Remember in 2004 when Lindsay Lohan was at the peak of her stardom during her late teens? She had a steady career, a cult audience, and was preparing to blow up with her biggest film to date alongside her debut album. Confessions of a Teenage Drama Queen showcased the up-and-coming actress and gave a sneak peak into her vocal capabilities.
Her fifth Disney movie saw Lohan take a starring role, as always, and coming just six months after her box office hit Freaky Friday expectations were high as reviewers were hailing the actress as the next big thing.
Based on the best selling novel of the same name by Dyan Sheldon, the story saw teen Lola Cep move from New York City to the suburbs of Dellwood, New Jersey shattering her dreams of becoming a Broadway star.
Quirky, and eccentric, Lola’s daydreaming and dramatic ways makes it hard for her to connect to the new kids at her school, only finding friendship in the geeky Ella due to their shared love of rock band Sidarthur. She also meets generic cute boy Sam, and generic mean girl Carla.
Lola scores the lead role in the school musical much to the chagrin of Carla, and after defeating her in a dance off Carla tries to get back at her by stating she has tickets to Sidarthur’s farewell concert, to which Lola lies and claims she too has tickets.
A dramatic series of events ensue that sees the girls steal outfits, lose their money and be turned away from the concert where they are later arrested with the bands lead singer Stu Wolff. Eventually ending up at his after party.
After returning home Lola kills it in the musical, has a meeting with Stu Wolff at a party in front of all her peers, make up with Carla and end up in the arms of Sam.
If you’re thinking all of this sounds like typical chick flick drivel, that’s because it is. Sure, a decade ago in our Lilo haze we were obsessed with the movie, but on reflection it’s hard not to see through the cheesy, melodramatic nonsense.
Light-hearted and fluffy in our youth, with darling fantasy scenes and quirky fashion accessories, the bottle necklace, the curved bike and awesome musical number. There are some stand out moments that resembles somewhat of an idea that could have worked, but for the most part it was lacking in direction and ambition.
The movie acted as another stepping stone in the build up to what was supposed to come of Lohan’s career, she was enigmatic as the lead pulling in her dramatic and comedy stylings to create a flawed character you couldn’t help but root for. Even though her lying about her dads death was kind of F’ed up.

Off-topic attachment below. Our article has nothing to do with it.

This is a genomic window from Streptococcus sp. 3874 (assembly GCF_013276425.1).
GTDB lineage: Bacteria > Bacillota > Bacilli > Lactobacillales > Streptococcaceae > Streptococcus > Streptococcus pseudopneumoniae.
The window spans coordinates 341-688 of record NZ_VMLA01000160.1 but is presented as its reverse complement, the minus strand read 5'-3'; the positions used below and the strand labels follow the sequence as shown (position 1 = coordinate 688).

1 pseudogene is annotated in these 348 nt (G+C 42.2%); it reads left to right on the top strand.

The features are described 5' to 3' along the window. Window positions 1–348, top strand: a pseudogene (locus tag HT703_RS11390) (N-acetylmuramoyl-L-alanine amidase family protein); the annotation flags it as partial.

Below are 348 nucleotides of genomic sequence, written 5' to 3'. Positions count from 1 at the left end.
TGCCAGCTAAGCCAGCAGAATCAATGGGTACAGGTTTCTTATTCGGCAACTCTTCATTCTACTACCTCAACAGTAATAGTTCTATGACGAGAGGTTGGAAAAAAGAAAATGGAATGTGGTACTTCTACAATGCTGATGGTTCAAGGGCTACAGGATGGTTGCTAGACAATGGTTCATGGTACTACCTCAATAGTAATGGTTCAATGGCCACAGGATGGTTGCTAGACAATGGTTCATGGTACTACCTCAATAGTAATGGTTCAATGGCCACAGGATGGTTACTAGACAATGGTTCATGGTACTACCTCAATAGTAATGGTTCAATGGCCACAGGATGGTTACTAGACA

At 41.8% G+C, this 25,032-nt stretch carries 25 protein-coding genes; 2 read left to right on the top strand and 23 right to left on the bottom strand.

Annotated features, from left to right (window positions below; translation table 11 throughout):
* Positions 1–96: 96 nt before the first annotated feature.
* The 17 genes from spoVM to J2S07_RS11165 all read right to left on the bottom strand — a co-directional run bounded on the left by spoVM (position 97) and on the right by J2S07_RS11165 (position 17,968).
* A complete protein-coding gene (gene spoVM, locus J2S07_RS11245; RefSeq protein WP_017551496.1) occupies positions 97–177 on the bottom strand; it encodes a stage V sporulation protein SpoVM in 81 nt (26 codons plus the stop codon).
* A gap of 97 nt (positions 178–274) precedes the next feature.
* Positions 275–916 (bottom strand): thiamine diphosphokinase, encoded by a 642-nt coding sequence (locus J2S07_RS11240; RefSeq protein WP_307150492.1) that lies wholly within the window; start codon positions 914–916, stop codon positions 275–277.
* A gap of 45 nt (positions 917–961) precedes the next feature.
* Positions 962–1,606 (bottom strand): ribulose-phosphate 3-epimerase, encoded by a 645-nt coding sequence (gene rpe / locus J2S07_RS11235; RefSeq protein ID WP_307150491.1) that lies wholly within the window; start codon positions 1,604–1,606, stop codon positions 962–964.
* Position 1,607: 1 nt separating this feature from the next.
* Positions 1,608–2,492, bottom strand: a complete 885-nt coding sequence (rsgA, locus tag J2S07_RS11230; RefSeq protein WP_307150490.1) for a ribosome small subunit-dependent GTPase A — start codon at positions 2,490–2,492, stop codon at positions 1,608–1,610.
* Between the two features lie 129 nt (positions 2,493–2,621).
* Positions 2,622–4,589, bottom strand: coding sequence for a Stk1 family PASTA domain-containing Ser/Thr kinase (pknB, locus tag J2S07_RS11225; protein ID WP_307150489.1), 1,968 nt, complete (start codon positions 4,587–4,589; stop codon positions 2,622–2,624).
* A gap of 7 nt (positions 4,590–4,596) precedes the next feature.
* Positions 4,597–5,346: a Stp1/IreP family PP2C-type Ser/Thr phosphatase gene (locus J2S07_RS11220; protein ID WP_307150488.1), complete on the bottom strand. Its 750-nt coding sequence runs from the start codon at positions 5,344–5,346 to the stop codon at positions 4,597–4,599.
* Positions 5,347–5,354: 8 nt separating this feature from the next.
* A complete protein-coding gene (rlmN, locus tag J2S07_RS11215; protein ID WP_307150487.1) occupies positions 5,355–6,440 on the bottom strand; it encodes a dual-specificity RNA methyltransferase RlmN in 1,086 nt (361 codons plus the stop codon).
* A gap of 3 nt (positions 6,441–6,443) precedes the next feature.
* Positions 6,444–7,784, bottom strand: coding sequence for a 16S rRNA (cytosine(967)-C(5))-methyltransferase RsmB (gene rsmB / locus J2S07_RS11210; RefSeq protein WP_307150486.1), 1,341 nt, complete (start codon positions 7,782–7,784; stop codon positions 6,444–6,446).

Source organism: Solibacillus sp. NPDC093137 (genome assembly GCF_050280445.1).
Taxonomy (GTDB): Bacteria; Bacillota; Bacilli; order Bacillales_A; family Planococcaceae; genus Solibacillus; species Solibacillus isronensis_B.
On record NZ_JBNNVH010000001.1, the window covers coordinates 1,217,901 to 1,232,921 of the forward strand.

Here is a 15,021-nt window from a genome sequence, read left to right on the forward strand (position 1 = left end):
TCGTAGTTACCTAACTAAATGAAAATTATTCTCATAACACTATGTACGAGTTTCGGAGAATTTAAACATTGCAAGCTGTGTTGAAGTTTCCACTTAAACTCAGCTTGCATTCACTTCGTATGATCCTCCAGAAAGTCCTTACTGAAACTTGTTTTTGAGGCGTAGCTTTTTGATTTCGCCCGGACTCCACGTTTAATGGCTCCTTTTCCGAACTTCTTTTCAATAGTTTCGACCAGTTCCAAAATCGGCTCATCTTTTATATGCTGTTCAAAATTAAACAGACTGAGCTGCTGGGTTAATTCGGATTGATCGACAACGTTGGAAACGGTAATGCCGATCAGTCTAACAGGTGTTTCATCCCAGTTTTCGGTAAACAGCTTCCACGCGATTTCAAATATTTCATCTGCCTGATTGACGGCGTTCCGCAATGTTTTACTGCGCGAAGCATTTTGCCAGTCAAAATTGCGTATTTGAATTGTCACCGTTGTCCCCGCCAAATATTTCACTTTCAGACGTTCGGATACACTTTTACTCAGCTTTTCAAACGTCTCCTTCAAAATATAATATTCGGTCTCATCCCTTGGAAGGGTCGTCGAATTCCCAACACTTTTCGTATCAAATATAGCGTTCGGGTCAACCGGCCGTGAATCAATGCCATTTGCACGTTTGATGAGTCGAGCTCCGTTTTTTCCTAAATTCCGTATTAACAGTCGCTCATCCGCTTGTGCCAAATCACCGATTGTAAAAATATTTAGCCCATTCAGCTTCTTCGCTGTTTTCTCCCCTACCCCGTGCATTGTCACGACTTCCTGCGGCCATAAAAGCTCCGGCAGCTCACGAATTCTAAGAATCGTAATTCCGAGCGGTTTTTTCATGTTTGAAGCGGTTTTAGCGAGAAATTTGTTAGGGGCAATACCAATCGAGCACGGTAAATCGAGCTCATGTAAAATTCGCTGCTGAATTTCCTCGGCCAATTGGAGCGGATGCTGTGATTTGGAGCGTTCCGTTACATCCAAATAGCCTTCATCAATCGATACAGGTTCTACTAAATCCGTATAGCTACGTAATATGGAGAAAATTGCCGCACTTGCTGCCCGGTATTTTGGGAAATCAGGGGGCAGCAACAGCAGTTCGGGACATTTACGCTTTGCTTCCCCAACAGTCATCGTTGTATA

Alison Pill as Ella was fine in her acting but was a total wet blanket we always felt was mismatched with the heroine in holding back her fun. A pre-fame and pre-plastic Megan Fox was believably bitchy, mostly due to those high arched brows but was unwaveringly one-note. Eli Marienthal was another that left little to be desired, but he was only really there to look cute and he did that well enough. Adam Garcia was so-so, but that ugly wig killed his crush-worthiness. Glenne Headly added little, but Carol Kane garnered a few chuckles.
Prior to production Hilary Duff was signed on to play the role, which would have seen the character look a bit of her spunk, for a cutesy approach. It brings back how interchangeable these two teen queens were in their heyday.
Upon release the film performed fairly well at the box office, earning $33 million worldwide and sitting at number two behind 50 First Dates. For a glorified made-for-tv Disney Channel movie that’s core demographic was the tween generation, that wasn’t too bad. The critics however, were not as kind. After her previous hit, many noted that the actress was the driving force behind a pointless, and badly written movie.
The movie also spawned it’s own soundtrack prior to Lohan’s solo material, and although we’ve never given it a listen ‘That Girl’, and the music video featuring many different Lilo’s was totally our bop circa-04.
Highlights: The name Carla Santini. The dance-off scene. Megan Fox’s outfits. The chase to the sign up sheet. Megan Fox’s high pitched voice. Pretty much any Megan Fox moment in the scene was a winner.